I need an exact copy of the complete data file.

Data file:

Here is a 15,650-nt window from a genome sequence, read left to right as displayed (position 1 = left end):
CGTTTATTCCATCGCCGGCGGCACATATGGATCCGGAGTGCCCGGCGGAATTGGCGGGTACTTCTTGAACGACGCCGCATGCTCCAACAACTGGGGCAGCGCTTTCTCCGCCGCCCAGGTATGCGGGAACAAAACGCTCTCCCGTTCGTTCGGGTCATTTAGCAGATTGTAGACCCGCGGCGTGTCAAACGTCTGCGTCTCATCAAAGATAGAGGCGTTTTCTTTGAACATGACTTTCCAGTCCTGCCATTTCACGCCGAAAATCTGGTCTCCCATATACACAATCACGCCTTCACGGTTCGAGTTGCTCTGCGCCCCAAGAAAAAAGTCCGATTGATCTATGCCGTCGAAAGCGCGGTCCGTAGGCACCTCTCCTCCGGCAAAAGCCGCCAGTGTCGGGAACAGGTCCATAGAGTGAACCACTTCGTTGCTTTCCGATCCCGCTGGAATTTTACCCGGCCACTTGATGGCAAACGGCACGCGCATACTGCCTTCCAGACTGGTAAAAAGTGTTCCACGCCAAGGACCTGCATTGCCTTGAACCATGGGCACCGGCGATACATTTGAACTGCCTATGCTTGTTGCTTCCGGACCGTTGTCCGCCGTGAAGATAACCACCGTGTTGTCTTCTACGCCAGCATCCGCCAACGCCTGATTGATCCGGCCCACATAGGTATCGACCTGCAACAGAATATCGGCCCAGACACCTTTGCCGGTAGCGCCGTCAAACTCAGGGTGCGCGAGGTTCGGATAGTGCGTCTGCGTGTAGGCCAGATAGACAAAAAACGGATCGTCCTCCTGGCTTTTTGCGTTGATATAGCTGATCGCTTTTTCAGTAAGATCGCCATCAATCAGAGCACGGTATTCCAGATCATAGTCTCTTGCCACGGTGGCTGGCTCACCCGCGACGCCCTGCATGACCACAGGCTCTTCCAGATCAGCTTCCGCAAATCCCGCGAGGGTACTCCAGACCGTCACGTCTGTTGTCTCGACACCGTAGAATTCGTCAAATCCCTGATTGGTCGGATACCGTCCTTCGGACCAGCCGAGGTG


Here is a 15,650-nt window from a genome sequence, read left to right as displayed (position 1 = left end):
CGTTTATTCCATCGCCGGCGGCACATATGGATCCGGAGTGCCCGGCGGAATTGGCGGGTACTTCTTGAACGACGCCGCATGCTCCAACAACTGGGGCAGCGCTTTCTCCGCCGCCCAGGTATGCGGGAACAAAACGCTCTCCCGTTCGTTCGGGTCATTTAGCAGATTGTAGACCCGCGGCGTGTCAAACGTCTGCGTCTCATCAAAGATAGAGGCGTTTTCTTTGAACATGACTTTCCAGTCCTGCCATTTCACGCCGAAAATCTGGTCTCCCATATACACAATCACGCCTTCACGGTTCGAGTTGCTCTGCGCCCCAAGAAAAAAGTCCGATTGATCTATGCCGTCGAAAGCGCGGTCCGTAGGCACCTCTCCTCCGGCAAAAGCCGCCAGTGTCGGGAACAGGTCCATAGAGTGAACCACTTCGTTGCTTTCCGATCCCGCTGGAATTTTACCCGGCCACTTGATGGCAAACGGCACGCGCATACTGCCTTCCAGACTGGTAAAAAGTGTTCCACGCCAAGGACCTGCATTGCCTTGAACCATGGGCACCGGCGATACATTTGAACTGCCTATGCTTGTTGCTTCCGGACCGTTGTCCGCCGTGAAGATAACCACCGTGTTGTCTTCTACGCCAGCATCCGCCAACGCCTGATTGATCCGGCCCACATAGGTATCGACCTGCAACAGAATATCGGCCCAGACACCTTTGCCGGTAGCGCCGTCAAACTCAGGGTGCGCGAGGTTCGGATAGTGCGTCTGCGTGTAGGCCAGATAGACAAAAAACGGATCGTCCTCCTGGCTTTTTGCGTTGATATAGCTGATCGCTTTTTCAGTAAGATCGCCATCAATCAGAGCACGGTATTCCAGATCATAGTCTCTTGCCACGGTGGCTGGCTCACCCGCGACGCCCTGCATGACCACAGGCTCTTCCAGATCAGCTTCCGCAAATCCCGCGAGGGTACTCCAGACCGTCACGTCTGTTGTCTCGACACCGTAGAATTCGTCAAATCCCTGATTGGTCGGATACCGTCCTTCGGACCAGCCGAGGTG